Posts Tagged ‘Unit Studies’

Charlotte Mason Isn’t Tricky

Dear Reader,

I had a very small new idea. Charlotte Mason isn’t tricky. I don’t think we would have hidden kids’ vegetables in their brownies. She would have wanted them to like vegetables and to know they like vegetables. She didn’t hide education under other forms — games and the like. She didn’t try and sneak it in. She gives quality materials straight out and expects kids to like them, yes, even Shakespeare and Beethoven and Monet. She was definitely opposed to what we call unit studies (the equivalent was Herbartian education in her day) and I don’t think she would have approved of anything along the lines of “learn  . . . through playing Mine Craft.” She was much more of a straight shooter than that. The reason is simple: if you put okra in your brownies, the kids learn they like brownies, not that okra can be pleasant. If you put your education in Mine Craft, they learn they like MIne Craft, not that it can be fun to do science or math.

And that’s my little big thought of the day.

Nebby

Homeschooling Resources, by Approach

Dear Reader,

If you have taken my quiz to find your homeschooling style, you are now wondering what to do with that information. Where do you begin? Well, simply put, you read, read anything and everything you can find about any approaches that seem to be a good fit for you or which just intrigue you. To help you in that endeavor, I am providing below a resource list for each approach to get you started.

Happy Reading!

Nebby

Homeschooling Resources, by Approach

Robinson Curriculum

The Robinson Curriculum was designed by one man, Dr. Art Robinson, in the 1990s. As such, there is pretty much one place to find out about it, his website:

http://www.robinsoncurriculum.com

Moore Method Homeschooling

The Moore Method was developed by Raymond and Dorothy Moore, also, I believe, in the 90s. (It is not to be confused with another Moore Method used in universities and developed by Robert Lee Moore.) The Bible (if you’ll pardon the expression) for this method is their book:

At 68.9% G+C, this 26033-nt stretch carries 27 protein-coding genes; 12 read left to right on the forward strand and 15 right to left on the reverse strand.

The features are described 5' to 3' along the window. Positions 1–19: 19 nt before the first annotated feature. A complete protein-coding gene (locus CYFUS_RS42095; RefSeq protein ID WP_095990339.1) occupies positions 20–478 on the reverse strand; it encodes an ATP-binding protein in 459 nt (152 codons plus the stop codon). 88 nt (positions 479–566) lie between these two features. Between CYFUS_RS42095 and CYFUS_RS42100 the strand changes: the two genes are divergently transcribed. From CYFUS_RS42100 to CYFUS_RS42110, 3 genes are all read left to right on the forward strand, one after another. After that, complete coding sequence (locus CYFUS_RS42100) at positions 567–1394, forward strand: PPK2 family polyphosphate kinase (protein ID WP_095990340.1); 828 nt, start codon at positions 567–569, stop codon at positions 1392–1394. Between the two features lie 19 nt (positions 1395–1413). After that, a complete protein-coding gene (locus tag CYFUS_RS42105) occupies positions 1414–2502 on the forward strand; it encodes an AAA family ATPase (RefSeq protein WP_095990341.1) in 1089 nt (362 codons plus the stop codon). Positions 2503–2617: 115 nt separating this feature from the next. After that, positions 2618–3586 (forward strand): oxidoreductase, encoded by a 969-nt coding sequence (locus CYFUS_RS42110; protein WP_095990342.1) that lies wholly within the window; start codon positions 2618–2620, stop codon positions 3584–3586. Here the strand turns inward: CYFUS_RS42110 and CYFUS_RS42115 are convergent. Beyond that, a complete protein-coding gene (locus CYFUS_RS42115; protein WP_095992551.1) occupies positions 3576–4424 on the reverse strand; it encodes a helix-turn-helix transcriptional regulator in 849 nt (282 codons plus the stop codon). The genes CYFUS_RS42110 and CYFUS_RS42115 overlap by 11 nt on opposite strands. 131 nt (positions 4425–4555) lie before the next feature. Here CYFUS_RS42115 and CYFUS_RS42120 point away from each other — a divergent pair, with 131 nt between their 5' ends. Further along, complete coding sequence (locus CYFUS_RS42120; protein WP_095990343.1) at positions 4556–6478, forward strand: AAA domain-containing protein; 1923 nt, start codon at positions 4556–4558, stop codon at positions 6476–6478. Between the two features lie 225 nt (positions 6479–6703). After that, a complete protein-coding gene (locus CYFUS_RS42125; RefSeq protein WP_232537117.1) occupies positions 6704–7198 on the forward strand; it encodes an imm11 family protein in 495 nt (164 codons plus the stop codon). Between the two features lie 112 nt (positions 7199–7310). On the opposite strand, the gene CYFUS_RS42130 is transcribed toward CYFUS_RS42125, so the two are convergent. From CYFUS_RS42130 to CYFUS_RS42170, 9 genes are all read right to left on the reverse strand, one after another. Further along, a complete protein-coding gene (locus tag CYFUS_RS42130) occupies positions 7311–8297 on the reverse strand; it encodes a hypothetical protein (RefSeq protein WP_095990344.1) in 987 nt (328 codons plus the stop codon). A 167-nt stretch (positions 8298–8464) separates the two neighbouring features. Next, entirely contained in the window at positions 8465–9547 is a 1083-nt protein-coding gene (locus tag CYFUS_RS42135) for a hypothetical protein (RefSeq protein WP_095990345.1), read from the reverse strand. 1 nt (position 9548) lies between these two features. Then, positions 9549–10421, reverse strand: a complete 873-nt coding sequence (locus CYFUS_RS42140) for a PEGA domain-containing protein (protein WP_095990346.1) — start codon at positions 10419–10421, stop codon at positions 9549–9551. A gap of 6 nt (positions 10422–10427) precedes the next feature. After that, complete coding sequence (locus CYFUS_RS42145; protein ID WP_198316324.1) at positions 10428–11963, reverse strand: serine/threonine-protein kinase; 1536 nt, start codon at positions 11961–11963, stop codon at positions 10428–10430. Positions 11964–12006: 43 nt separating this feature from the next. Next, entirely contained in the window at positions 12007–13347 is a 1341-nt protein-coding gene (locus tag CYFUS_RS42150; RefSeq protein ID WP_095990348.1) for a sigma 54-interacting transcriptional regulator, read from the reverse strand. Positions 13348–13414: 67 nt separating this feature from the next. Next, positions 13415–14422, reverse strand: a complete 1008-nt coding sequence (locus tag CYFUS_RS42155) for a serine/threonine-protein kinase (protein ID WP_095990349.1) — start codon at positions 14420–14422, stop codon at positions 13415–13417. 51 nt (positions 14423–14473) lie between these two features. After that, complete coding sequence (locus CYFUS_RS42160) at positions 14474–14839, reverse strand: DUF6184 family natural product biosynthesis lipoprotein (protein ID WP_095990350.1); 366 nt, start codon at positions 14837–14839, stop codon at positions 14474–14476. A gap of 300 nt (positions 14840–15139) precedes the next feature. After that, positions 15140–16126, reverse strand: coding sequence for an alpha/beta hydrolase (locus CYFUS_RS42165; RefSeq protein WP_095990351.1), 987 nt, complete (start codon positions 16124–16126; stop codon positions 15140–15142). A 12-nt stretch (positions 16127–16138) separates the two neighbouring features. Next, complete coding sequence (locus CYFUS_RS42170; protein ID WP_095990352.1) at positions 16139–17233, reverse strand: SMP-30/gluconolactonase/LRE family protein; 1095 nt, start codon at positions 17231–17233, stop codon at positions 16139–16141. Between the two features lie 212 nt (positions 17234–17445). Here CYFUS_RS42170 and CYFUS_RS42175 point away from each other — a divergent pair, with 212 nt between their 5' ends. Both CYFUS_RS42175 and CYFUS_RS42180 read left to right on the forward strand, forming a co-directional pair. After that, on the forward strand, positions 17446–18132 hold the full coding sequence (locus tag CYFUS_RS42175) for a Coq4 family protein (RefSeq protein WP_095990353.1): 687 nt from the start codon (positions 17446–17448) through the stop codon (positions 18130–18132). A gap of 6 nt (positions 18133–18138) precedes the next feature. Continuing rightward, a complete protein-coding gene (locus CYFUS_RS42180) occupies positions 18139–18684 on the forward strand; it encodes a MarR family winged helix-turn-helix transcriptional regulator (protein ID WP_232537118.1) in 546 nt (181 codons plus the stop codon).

The Successful Homeschool Family Handbook by Dr. Raymond and Dorothy Moore

You can also find them online at:

http://www.moorefoundation.com (seems to be identical to http://www.moorehomeschooling.com)

Ruth Beechick’s Approach to Homeschooling

Ruth Beechick has been writing about education since at least the early 1980s and has many books including You Can Teach Your Child Successfully, The Three R’s and A Biblical Home Education.

Advocates of her approach can be found online at:

http://www.homehearts.com

“Ruth Beechick 101” by Sarah MacKenzie at http://www.amongstlovelythings.com

Unit Studies

Unit Studies is more of a way to do schooling that can be combined with other approaches, notably Ruth Beechick’s and the Moore Method. I do think it has its own presuppositions, though, so I include it among my list of approaches. If you Google “unit studies,” you will get a long list of sites with unit studies prepared for you. If you want to read more about the how and why of unit studies, try these:

http://www.unitstudy.com

“The Joy and Ease of Learning Through Child-Led Unit Studies” by Kandi Chong at http://www.besthomeschooling.org

You can read my thoughts in unit studies here and here.

Montessori

Maria Montessori was an educator in the very early 1900s. You will still find many Montessori schools today, particularly for the elementary years. She wrote a couple of books: Dr. Montessori’s Own Handbook, The Montessori Method,  and The Absorbent Mind.

Other books on her approach include Teach Me to Do It Myself by Pat Thomas and How to Raise an Amazing Child the Montessori Way by Tim Seldin.

Some of the resources I made use of when learning about the Montessori approach are:

Montessori Education” from Wikipedia

Montessori FAQ’s” from http://www.michaelolaf.net

Montessori Homeschooling” from http://www.montessori.edu

You can also read my post on Montessori education here.

Waldorf

Waldorf education was created in 1919 by Rudolf Steiner. Christopherus Homeschooling identifies itself as “Waldorf-inspired” and Oak Meadow, another curriculum which can be used independently or as a distance learning option, also has some roots in the Waldorf approach.